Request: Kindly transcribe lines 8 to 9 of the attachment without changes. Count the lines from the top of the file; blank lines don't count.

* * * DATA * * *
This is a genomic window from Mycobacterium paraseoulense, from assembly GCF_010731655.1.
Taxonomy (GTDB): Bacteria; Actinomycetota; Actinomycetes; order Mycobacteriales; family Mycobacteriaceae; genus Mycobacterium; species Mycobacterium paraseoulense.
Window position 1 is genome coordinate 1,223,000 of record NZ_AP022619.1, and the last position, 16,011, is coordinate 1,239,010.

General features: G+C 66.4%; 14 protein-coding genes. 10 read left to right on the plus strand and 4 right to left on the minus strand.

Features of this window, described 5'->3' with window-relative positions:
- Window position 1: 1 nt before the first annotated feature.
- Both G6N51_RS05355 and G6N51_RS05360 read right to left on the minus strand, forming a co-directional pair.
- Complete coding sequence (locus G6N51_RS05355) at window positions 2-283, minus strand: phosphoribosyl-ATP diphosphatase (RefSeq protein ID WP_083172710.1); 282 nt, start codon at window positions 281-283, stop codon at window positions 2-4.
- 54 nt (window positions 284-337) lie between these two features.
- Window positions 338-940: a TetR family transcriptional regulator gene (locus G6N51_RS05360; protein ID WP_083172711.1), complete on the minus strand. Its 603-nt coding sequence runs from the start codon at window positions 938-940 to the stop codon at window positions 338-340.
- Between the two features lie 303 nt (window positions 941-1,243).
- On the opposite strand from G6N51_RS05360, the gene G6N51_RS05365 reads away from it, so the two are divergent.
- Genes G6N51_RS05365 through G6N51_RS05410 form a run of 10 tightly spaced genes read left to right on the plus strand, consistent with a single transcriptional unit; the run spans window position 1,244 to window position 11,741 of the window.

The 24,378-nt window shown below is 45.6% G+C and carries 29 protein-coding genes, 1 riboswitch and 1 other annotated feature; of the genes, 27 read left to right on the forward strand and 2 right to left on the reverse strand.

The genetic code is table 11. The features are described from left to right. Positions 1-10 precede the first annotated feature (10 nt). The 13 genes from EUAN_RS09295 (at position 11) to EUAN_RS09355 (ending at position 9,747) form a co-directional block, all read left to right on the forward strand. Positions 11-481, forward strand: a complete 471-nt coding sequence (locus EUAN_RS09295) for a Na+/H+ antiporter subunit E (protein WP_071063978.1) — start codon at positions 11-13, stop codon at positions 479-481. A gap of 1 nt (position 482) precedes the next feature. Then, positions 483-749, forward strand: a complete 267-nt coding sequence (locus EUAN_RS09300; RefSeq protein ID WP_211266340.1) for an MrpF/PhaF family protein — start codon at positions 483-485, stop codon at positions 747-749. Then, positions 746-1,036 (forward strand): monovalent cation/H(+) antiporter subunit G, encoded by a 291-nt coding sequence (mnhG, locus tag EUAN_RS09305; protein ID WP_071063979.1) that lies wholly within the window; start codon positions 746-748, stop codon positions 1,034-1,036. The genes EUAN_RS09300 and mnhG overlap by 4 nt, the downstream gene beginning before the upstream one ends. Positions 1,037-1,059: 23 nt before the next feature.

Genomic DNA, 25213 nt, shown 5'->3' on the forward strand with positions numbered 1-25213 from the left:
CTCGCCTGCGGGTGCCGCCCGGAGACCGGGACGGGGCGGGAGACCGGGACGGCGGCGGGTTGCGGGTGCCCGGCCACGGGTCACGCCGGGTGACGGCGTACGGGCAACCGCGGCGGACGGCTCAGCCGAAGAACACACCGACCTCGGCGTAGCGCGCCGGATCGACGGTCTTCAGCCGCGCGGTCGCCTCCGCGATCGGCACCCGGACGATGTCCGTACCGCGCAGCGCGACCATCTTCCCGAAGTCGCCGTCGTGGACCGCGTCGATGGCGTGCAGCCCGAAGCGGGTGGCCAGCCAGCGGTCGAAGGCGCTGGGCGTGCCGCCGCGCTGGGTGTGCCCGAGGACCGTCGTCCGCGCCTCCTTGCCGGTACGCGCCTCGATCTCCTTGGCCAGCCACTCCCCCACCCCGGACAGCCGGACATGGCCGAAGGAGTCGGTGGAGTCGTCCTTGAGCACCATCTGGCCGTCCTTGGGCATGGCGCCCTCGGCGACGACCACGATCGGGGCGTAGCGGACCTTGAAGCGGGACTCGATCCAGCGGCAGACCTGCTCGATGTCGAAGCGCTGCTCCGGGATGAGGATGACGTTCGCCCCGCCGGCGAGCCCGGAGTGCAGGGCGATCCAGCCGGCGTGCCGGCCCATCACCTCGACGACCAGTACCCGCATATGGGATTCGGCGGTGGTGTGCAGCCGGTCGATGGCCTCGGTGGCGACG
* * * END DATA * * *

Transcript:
- Complete coding sequence (locus G6N51_RS05355) at window positions 2-283, minus strand: phosphoribosyl-ATP diphosphatase (RefSeq protein ID WP_083172710.1); 282 nt, start codon at window positions 281-283, stop codon at window positions 2-4.
- 54 nt (window positions 284-337) lie between these two features.